4. Defined her style - she is clear who she is as a performer which would have made the match between Delta and the song that had to be sung a natural choice.

Delta was there, willing and able to take the opportunity that was presented to her. She had the skills to do it and she made herself an easy choice.

The question for each of us is how can we prepare so that are ready when opportunity comes along?

To me it's about what you do every day. The quality of your work and the skills you develop. They all add up to the skills, knowledge and experience you need to be able to have your "Delta" moment.

Here's Delta's ...




Thanks for the chat

- Karen

5 Fast Tips... to negotiate for what you need.

Negotiating is an essential business skill.

It determines the outcomes you achieve for your organization, your department, your team and yourself.

There's a popular perception that women aren't as 'tough' or as 'strong' at negotiations as men. I suspect anyone that has ever sat across the table from Hilary Clinton, Maggie Thatcher or many women who have led successful businesses would tend to dispute this common held view.

It's a skill. And a skill can be learnt.

You just have to be willing to do it, take some time to learn how and then, and this is the hardest part, actually be prepared to try what you learn and integrate it into what you do.

The thought of negotiating can be intimidating, conjuring up images of corporate mergers, industrial disputes and United Nations peace treaties. But it doesn't have to be scary. If you can get control of the TV remote control or influence the choice of restaurant with your friends - you can negotiate - you already are.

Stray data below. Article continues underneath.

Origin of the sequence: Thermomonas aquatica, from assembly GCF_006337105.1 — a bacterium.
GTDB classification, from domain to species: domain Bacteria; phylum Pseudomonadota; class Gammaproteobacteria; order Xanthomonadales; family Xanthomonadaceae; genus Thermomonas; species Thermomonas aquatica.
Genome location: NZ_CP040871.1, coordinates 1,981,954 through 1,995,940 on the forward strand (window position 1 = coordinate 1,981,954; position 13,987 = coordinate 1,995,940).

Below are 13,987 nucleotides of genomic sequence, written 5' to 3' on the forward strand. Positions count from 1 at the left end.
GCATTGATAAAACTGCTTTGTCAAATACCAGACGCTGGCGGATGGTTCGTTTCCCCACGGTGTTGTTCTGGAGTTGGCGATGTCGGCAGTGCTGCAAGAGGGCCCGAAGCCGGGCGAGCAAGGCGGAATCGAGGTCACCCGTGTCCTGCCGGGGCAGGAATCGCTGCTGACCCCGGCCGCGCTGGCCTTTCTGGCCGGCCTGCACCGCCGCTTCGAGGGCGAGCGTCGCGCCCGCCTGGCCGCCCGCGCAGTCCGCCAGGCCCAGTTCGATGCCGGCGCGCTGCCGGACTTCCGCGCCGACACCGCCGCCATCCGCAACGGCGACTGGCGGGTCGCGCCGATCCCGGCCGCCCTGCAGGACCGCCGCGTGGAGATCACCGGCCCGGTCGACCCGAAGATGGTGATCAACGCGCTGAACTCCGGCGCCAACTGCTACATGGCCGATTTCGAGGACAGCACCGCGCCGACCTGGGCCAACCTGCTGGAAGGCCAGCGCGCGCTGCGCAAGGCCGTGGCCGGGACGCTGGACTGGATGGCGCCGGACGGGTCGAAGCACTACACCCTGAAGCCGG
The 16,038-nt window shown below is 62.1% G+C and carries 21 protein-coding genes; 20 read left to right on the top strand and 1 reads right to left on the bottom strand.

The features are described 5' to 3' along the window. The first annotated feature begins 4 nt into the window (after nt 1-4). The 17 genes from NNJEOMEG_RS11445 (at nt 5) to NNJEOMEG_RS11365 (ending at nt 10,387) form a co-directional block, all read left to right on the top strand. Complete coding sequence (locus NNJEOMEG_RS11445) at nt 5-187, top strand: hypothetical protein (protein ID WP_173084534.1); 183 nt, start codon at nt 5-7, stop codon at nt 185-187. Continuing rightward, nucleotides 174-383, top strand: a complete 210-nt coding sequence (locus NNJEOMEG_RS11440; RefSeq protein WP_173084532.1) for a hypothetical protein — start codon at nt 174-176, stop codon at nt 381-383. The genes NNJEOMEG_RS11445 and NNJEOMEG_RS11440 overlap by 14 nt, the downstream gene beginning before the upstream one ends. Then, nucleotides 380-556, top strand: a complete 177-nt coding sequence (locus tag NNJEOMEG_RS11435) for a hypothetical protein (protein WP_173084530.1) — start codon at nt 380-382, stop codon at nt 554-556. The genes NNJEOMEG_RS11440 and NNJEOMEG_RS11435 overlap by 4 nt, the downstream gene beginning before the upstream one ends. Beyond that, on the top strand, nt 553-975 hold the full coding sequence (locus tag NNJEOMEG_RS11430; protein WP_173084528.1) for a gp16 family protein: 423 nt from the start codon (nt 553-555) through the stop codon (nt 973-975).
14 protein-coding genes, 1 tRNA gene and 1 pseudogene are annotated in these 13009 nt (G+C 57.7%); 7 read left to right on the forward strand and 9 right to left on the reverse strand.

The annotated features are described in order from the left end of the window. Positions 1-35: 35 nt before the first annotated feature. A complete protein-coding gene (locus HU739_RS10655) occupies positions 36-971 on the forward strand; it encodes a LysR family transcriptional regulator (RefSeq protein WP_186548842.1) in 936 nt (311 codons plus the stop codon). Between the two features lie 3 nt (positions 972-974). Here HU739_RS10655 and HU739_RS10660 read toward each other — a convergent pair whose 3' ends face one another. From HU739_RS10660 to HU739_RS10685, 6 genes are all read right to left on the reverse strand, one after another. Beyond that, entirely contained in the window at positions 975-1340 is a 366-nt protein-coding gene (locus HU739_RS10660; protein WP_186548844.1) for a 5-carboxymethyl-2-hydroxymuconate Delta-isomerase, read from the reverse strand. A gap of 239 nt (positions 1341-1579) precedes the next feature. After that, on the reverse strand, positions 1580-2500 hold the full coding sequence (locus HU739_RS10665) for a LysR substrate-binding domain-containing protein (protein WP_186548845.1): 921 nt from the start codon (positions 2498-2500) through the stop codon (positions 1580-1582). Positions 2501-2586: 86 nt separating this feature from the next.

Once you recognize that negotiation is just the process by which you reach an agreement - you can develop and apply your skills in business too.

Here's 5 Fast Tips for negotiations at work:

1. Be willing to negotiate - whether it's for sufficient time to complete your work, budget or resources - you won't be successful if you don't get what you need. People aren't mind readers to know what you need or have the time to figure it out. You have to be prepared to ask. In the business world it is expected that you will do this - negotiating is a core career skill in business.

2. Consider the implications of not getting what you need - whether it be for yourself, your team or your customers there will be a cost if you aren't successful.  When you understand the implications it can provide inspiration. And it will provide you with a persuasive discussion point for your negotiation.

3. Negotiate for yourself as you would for someone else - if you don't get the time, resources or whatever YOU need - other people are going to be impacted eventually. If you don't get the time off you need to spend with your family or the money you need - eventually your work and other people will suffer anyway.

There is no reason why your own negotiations shouldn't be your priority. Or that you should need any other justification. But if you reticent to negotiate for yourself and it gives you inspiration to negotiate a little bit harder for someone else and this approach helps - use it!

4. Ask for what you need  - this is normal, expected and anticipated business behaviour. You are entitled and expected to negotiate - so do it! If you don't - others will wonder why.

5. Be confident - there's no need for your approach to be timid, apologetic or uncertain. Be clear, firm and true to your personal style. When you approach a communication confidently it promotes confidence that you know what you need and why. And that confidence is persuasive.

Think about what you need and why and ask for something this week. As they say, Practise Makes Perfect!

Thanks for the chat


- Karen